The Different Use Cases for CECL Methodologies
Financial institutions are currently planning and building models for the quickly approaching implementation of the current expected credit loss standard, or CECL. The accounting change brings many concerns surrounding implementation dates, modeling, qualitative factors, economic forecasting, and documentation/reporting.
More specifically, many bank and credit union managers and executives think that finding the right methodologies to use when calculating their allowance is currently their largest concern.
Abrigo hosted its 7th annual Lending & Risk Summit in September 2018. CECL was a large focus at the conference, which included numerous presentations on the impact of the standard and discussions among bankers on what they have been doing to prepare.
Neekis Hammond, Managing Director of Abrigo Advisory Services, gave a presentation on CECL decision points at Summit and explained how different choices when building out a model can lead to either successful or unsuccessful results. In the presentation, he polled an audience of more than 160 presentation attendees to see what value they saw in using CECL methodologies for other functional areas at a financial institution.
Options for answering included that CECL methodologies were most valuable for profitability analysis, stress testing, valuation/exit price or internal meeting packages. Additionally, attendees could express that they felt all options were equally valuable or not valuable.
Learn more about navigating the CECL transition.
More than 56 percent of the audience felt that the options were equally valuable. The second most popular answer was stress testing, with more than 24 percent choosing stress testing to be the most beneficial functional area for use of CECL methodologies. Although banks and credit unions typically find choosing the right methodologies to be challenging, all presentation respondents thought CECL methodologies could be of value for different business initiatives.
“Vintage, PD & LGD, Migration, and DCF, to name a few, provide for valuable insight no matter the exercise. For CECL, it is prudent to make objective elections by observing various outcomes. Independent of CECL, deploying these models for risk, pricing and profitability, fair value, and/or stress testing can only improve portfolio management and inter-departmental symmetry. At the end of the day, side-by-side comparisons of various methodologies under multiple economic scenarios will prove to be one of the most valuable features of your CECL platform,” said Hammond.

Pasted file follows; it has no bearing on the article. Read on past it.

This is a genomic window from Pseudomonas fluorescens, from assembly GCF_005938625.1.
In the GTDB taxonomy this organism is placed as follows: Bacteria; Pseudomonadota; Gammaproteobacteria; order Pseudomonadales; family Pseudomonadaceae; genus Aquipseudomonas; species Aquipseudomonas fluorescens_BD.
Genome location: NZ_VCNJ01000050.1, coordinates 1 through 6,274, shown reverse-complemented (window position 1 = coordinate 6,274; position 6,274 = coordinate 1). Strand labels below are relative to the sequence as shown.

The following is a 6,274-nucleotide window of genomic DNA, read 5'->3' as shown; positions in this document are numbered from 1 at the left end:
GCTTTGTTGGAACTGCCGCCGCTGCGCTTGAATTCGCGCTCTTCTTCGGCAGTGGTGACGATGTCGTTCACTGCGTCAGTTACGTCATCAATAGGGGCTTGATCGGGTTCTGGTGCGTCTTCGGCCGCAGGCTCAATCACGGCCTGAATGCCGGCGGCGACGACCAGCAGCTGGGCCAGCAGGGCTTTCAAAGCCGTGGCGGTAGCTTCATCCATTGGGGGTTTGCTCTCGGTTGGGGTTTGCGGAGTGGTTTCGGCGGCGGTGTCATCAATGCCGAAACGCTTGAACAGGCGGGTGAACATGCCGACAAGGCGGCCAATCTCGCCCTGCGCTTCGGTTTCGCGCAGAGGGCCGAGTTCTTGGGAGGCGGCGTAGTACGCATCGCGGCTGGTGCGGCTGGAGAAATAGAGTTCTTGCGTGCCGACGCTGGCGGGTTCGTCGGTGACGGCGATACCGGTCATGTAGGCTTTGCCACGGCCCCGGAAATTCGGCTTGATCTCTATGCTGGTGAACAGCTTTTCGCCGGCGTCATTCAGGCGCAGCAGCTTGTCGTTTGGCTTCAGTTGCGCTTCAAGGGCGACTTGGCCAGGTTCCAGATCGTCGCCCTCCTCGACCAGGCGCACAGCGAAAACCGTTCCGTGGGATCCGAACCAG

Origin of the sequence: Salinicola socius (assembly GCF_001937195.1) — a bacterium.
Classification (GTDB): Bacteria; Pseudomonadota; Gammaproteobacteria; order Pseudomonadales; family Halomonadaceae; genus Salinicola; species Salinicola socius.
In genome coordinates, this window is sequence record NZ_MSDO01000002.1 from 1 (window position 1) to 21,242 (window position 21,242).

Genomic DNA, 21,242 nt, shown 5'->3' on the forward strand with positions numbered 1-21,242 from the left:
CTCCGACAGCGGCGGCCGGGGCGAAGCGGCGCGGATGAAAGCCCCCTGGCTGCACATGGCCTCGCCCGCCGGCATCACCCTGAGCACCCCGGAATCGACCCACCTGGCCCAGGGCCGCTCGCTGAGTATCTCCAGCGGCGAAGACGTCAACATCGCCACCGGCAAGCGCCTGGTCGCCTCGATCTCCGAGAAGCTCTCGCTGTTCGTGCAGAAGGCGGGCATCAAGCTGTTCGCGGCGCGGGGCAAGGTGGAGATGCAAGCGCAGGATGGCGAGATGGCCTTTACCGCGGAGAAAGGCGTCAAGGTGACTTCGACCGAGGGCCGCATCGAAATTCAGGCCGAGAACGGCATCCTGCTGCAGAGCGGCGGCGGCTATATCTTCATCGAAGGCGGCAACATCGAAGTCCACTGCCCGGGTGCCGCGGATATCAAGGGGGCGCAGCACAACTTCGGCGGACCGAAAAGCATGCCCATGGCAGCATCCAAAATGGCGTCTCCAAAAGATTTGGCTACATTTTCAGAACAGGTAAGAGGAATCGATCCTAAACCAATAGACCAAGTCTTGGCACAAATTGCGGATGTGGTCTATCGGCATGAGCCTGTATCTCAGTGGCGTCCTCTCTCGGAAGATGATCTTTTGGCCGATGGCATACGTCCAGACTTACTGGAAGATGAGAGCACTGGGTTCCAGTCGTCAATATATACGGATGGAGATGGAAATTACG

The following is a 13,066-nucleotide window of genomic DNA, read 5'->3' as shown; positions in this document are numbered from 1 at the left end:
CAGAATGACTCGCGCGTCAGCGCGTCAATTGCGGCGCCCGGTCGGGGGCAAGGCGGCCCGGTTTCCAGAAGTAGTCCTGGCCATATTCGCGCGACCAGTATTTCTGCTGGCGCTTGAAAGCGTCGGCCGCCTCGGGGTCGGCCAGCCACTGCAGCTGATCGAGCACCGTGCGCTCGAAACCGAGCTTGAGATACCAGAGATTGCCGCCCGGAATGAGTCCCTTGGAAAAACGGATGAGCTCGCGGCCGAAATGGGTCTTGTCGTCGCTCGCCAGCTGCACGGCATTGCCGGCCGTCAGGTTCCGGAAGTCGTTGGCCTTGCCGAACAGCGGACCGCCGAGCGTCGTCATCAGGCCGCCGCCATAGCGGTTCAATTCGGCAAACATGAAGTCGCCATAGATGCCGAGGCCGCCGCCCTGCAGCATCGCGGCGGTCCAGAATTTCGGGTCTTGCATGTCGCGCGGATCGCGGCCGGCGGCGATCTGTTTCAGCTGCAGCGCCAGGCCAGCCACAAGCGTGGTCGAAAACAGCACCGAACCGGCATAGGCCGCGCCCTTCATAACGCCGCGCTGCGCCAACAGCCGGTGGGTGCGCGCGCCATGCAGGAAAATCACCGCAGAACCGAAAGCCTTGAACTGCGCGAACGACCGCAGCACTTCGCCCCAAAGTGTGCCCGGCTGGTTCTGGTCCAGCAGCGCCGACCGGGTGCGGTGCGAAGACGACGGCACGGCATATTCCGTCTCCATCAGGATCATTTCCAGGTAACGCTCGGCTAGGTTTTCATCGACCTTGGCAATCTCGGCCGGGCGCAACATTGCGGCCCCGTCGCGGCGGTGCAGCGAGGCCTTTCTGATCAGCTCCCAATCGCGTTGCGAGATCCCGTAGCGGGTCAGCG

Considerations for choosing CECL methodologies
Although there may be some additional positive use cases for CECL methodologies, institutions should still be careful in choosing the best one(s) for their loan portfolio. The standard is non-prescriptive on which methodologies should be leveraged. In order to make the best decision, Hammond recommended during his presentation, it’s best to start by analyzing one of the main pillars of CECL: data.
“Important CECL implementation considerations that can have big impacts based on operational realities include data and methodology selection,” Hammond said. “It’s vital for financial institutions to understand what can and cannot be done given the limitations of their data history and accuracy because certain methodologies are more reliant upon long-range historical data availability.”
Different methodology options available to financial institutions include migration analysis, probability of default/loss given default, vintage analysis, discounted cash flow, transition matrix and static pool analysis. There are numerous resources available to learn about these different methodologies, including what inputs are needed for each one and how to make the best decision based on what data is available to the institution.
“With methodology selection, let objectivity be the guide. Different methodologies yield different results; methodology decisions prior to observation may yield uncomfortable results,” said Hammond.
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